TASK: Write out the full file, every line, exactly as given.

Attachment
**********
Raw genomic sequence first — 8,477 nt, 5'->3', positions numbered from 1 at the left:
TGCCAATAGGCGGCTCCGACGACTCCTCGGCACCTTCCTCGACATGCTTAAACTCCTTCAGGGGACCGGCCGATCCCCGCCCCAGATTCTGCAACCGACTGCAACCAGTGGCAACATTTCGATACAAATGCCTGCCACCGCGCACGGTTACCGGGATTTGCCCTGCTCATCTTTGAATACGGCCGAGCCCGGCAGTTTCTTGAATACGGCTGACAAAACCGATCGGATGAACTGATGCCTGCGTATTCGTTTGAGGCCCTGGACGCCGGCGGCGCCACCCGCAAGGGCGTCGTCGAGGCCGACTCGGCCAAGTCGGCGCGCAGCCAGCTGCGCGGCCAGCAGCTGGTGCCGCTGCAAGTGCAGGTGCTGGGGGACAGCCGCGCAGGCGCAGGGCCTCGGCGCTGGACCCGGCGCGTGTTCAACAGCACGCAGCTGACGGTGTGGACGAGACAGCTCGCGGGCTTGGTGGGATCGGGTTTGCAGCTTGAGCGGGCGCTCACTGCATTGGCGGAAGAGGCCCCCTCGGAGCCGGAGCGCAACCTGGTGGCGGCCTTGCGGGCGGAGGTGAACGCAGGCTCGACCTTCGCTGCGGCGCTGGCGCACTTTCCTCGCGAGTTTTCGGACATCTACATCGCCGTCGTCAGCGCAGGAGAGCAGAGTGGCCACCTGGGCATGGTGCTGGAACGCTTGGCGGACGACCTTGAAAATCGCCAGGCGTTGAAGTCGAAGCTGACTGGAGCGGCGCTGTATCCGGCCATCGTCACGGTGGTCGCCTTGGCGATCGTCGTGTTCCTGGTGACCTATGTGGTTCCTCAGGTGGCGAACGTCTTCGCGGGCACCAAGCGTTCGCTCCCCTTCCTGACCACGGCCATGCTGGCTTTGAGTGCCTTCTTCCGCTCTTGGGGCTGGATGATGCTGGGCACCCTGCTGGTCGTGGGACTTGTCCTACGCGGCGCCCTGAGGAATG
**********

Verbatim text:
Raw genomic sequence first — 8,477 nt, 5'->3', positions numbered from 1 at the left:
TGCCAATAGGCGGCTCCGACGACTCCTCGGCACCTTCCTCGACATGCTTAAACTCCTTCAGGGGACCGGCCGATCCCCGCCCCAGATTCTGCAACCGACTGCAACCAGTGGCAACATTTCGATACAAATGCCTGCCACCGCGCACGGTTACCGGGATTTGCCCTGCTCATCTTTGAATACGGCCGAGCCCGGCAGTTTCTTGAATACGGCTGACAAAACCGATCGGATGAACTGATGCCTGCGTATTCGTTTGAGGCCCTGGACGCCGGCGGCGCCACCCGCAAGGGCGTCGTCGAGGCCGACTCGGCCAAGTCGGCGCGCAGCCAGCTGCGCGGCCAGCAGCTGGTGCCGCTGCAAGTGCAGGTGCTGGGGGACAGCCGCGCAGGCGCAGGGCCTCGGCGCTGGACCCGGCGCGTGTTCAACAGCACGCAGCTGACGGTGTGGACGAGACAGCTCGCGGGCTTGGTGGGATCGGGTTTGCAGCTTGAGCGGGCGCTCACTGCATTGGCGGAAGAGGCCCCCTCGGAGCCGGAGCGCAACCTGGTGGCGGCCTTGCGGGCGGAGGTGAACGCAGGCTCGACCTTCGCTGCGGCGCTGGCGCACTTTCCTCGCGAGTTTTCGGACATCTACATCGCCGTCGTCAGCGCAGGAGAGCAGAGTGGCCACCTGGGCATGGTGCTGGAACGCTTGGCGGACGACCTTGAAAATCGCCAGGCGTTGAAGTCGAAGCTGACTGGAGCGGCGCTGTATCCGGCCATCGTCACGGTGGTCGCCTTGGCGATCGTCGTGTTCCTGGTGACCTATGTGGTTCCTCAGGTGGCGAACGTCTTCGCGGGCACCAAGCGTTCGCTCCCCTTCCTGACCACGGCCATGCTGGCTTTGAGTGCCTTCTTCCGCTCTTGGGGCTGGATGATGCTGGGCACCCTGCTGGTCGTGGGACTTGTCCTACGCGGCGCCCTGAGGAATG